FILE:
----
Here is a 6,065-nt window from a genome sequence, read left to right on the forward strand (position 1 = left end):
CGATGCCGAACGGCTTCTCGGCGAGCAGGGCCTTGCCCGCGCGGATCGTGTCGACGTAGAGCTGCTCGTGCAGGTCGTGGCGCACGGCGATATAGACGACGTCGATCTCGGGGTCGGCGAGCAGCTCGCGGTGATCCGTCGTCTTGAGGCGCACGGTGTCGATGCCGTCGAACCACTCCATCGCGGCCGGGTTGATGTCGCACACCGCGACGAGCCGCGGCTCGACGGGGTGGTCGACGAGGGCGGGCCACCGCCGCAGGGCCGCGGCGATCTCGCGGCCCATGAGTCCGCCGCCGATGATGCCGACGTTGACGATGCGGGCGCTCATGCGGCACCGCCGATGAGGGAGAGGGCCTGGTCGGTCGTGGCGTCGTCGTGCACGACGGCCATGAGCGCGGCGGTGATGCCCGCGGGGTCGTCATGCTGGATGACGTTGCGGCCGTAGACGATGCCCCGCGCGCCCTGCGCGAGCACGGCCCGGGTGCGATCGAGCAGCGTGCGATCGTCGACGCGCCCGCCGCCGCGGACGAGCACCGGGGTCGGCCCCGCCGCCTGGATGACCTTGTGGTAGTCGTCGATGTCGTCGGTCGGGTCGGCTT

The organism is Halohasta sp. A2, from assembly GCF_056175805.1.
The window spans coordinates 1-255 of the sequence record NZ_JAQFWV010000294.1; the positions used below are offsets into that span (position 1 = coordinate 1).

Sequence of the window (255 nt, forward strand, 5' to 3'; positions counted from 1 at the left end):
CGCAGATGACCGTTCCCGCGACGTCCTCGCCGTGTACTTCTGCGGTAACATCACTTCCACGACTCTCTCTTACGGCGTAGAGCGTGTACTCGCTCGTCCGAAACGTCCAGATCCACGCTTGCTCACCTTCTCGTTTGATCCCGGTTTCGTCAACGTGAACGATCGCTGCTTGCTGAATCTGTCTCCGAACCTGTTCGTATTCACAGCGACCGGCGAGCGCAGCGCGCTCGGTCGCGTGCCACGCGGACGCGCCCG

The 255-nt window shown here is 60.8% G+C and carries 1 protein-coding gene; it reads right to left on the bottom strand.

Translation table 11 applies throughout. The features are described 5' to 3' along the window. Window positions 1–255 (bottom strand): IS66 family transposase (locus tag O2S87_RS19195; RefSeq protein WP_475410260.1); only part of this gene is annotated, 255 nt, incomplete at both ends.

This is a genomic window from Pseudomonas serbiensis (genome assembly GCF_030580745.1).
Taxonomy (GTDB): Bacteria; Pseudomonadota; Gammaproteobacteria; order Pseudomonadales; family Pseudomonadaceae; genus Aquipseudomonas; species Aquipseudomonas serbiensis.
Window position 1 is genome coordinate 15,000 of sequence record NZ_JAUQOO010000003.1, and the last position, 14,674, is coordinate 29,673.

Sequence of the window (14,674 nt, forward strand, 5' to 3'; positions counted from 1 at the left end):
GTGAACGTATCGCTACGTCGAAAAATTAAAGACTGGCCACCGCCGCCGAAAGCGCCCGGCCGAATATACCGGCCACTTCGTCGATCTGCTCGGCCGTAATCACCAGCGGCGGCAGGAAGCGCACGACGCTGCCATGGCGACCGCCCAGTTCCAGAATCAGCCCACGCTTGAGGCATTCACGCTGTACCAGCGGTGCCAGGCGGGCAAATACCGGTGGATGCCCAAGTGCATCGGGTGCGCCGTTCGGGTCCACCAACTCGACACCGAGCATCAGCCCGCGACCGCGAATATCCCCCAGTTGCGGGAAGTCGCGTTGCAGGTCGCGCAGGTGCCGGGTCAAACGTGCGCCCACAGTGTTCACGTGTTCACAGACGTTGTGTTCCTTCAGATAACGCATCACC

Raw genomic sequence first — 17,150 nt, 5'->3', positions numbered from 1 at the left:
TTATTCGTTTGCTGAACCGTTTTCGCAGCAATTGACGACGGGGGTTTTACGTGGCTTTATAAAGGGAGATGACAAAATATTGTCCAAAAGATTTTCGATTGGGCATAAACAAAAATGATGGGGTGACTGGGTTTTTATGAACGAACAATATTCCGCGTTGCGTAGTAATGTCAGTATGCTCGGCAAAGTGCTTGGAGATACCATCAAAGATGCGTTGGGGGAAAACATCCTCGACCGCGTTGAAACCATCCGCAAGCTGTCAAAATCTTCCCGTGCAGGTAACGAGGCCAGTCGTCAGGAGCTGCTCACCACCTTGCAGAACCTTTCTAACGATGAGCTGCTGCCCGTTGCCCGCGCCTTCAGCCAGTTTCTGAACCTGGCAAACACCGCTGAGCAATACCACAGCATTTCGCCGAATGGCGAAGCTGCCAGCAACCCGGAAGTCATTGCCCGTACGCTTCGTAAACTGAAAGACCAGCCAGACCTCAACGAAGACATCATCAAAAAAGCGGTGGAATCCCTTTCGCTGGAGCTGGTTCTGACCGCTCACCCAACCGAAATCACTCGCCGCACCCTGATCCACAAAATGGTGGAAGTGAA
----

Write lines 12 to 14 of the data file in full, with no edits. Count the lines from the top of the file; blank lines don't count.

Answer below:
Sequence of the window (14,674 nt, forward strand, 5' to 3'; positions counted from 1 at the left end):
GTGAACGTATCGCTACGTCGAAAAATTAAAGACTGGCCACCGCCGCCGAAAGCGCCCGGCCGAATATACCGGCCACTTCGTCGATCTGCTCGGCCGTAATCACCAGCGGCGGCAGGAAGCGCACGACGCTGCCATGGCGACCGCCCAGTTCCAGAATCAGCCCACGCTTGAGGCATTCACGCTGTACCAGCGGTGCCAGGCGGGCAAATACCGGTGGATGCCCAAGTGCATCGGGTGCGCCGTTCGGGTCCACCAACTCGACACCGAGCATCAGCCCGCGACCGCGAATATCCCCCAGTTGCGGGAAGTCGCGTTGCAGGTCGCGCAGGTGCCGGGTCAAACGTGCGCCCACAGTGTTCACGTGTTCACAGACGTTGTGTTCCTTCAGATAACGCATCACC

Raw genomic sequence first — 17,150 nt, 5'->3', positions numbered from 1 at the left: